Is The End Nigh For Croydon Athletic?
It was a story that started almost a year and a half ago in a blaze of publicity which involved a major newspaper, allegations of corruption in another sport, a non-league football club and suicide. Now, with the half-way point in the following season fast approaching, it seems almost certain that the final chapter to play out in the life of Croydon Athletic Football Club will end in the collapse of a club which found itself thrust into the front page of newspapers around the world and, as the authorities pick over the carcass of this club over the next few weeks and months, a question well worth asking will be that of how nobody came to recognise the signs that there was something terribly, horribly wrong at this club earlier than it was.
Croydon Athletic gave a very familiar death rattle last week, when they were unable to field a team for their Ryman League match at Ramsgate. This followed the award of a ten point deduction and a £7,500 fine against the club for financial irregularities stemming from its ownership at the hands of Mazhar Majeed, whose world had started to come tumbling down during the summer of 2010. Twenty-five charges of misconduct had been levied against the club by the FA relating to Majeed’s ownership of the club, during which time it was promoted from Division One South of the Ryman League. This is understood to have been followed by a mass departure of players, which led to the club’s inability to field a team last weekend. The point deduction has resulted in the team – which was relegated back after just one season in the Ryman League Premier Division – being left well adrift at the bottom of the table, with just two points to its name this season.
Majeed had owned the club since 2008 but his world started to cave in during August of last year when he was the subject of an undercover sting by the News Of The World. Although the main focus of the sting was spot-fixing in cricket (Majeed was offered £150,000 for information relating to a test match between England and Pakistan), he also stated, in relation to money laundering and his ownership of Croydon Athletic, that “The only reason I bought a football club is to do that”. It seems highly likely that the reason why the FA investigation into the club was the criminal investigation into the money laundering allegations, as Majeed’s trial concluded in October.
Since Majeed’s assets were frozen, the club has been unable to resist being out of the spotlight. The Danish group Fodboldselskabet – who had previously been involved, as some may recall, at Chester – bought a fifty-one per cent shareholding in the club in December of 2010, but folded in February of this year meaning that, extraordinarily enough, the shares reverted to Majeed’s sister-in-law, Jenna Manji. She has stated that the club is up for sale, but the question of who would wish to buy – of all of the non-league football clubs that need a little money put into them – Croydon Athletic, considering everything that has come to pass over the last year and a half or so, isn’t one with an easy answer.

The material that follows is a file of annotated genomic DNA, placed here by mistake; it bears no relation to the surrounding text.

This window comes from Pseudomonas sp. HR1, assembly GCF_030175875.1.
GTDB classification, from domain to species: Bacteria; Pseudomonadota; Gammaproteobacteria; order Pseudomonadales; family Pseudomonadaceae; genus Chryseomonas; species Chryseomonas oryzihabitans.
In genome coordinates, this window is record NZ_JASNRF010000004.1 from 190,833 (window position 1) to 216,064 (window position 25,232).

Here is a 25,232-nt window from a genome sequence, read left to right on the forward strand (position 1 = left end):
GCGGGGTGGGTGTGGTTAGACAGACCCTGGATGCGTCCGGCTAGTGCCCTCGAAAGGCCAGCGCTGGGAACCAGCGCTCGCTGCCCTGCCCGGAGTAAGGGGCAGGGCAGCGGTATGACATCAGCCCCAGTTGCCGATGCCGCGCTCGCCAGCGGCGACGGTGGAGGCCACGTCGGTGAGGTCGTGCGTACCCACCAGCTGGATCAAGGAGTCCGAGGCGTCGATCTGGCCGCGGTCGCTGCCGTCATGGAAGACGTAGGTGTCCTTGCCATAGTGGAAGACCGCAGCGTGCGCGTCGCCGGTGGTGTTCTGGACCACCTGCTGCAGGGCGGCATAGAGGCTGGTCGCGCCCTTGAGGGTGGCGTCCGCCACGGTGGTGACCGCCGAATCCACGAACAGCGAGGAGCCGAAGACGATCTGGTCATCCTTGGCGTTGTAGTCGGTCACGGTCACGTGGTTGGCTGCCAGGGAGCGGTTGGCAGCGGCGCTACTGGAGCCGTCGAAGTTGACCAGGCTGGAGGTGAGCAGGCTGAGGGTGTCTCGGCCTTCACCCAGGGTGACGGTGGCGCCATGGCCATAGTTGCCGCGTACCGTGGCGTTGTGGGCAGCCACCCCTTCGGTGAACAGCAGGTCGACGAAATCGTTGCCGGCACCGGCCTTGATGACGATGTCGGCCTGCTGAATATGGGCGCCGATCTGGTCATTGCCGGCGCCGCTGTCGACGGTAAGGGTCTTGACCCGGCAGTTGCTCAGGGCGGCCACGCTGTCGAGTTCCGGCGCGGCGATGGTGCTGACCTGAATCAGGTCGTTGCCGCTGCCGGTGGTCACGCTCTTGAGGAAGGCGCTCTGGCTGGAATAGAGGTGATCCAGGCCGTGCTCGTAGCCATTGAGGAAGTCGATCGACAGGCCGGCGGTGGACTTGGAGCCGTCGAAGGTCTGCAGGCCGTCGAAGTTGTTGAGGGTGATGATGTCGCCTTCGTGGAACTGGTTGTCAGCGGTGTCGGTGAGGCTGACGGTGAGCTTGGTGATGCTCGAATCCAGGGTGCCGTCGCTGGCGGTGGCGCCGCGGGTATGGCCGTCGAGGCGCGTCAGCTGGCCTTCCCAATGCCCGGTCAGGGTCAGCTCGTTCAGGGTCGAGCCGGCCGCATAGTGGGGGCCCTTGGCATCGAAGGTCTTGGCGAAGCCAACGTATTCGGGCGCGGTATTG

Majeed wasn’t the only individual of questionable character to be involved at the club at the time, either. In July 2010, former chairman Dean Fisher was imprisoned for stealing half a million pounds from his employers, using just over half of that money to keep the football club afloat. Majeed, however, went on to deny the allegations of the money laundering allegations made against him, but was sentenced to thirty months in prison at the start of November for his role in the spot-fixing scandal, along with three members of the Pakistan cricket team, for whom he he acted as agent. The money laundering case has yet to be heard, along with another for tax evasion. The human cost if the mismanagement of Croydon Athletic, meanwhile, was thrown into sharp focus in October 2010 by the death of the club’s chairman David Le Cluse. In inquest earlier this year ascertained that Mr Le Cluse, who had built a close friendship with Majeed since replacing Fisher as the club’s chairman, had committed suicide.
At the time of writing, Croydon Athletic FC is still alive. No formal announcement has been made yet over whether the club’s home match against Godalming Town this weekend will go ahead and, all the while that this is the case, there is hope that somehow it will manage to pull through, although relegation from the Ryman League at the end of this season seems an inevitability and the small matter of how on earth it will pay the fine recently levied against it for the financial irregularities whilst under Majeed’s ownership or for failing to fulfil their match at Ramsgate without somebody with deep pockets stepping in from the shadows is very much open to question. Manji should sever the ties between her family and the club once and for all, and if the club manages to somehow survive, either in the Ryman League or at a lower level, then perhaps at least a few lessons may have been learnt, not least about the possibility of non-league football clubs being used for the purposes of money laundering. For now, though, it seems that the end is nigh for Croydon Athletic.
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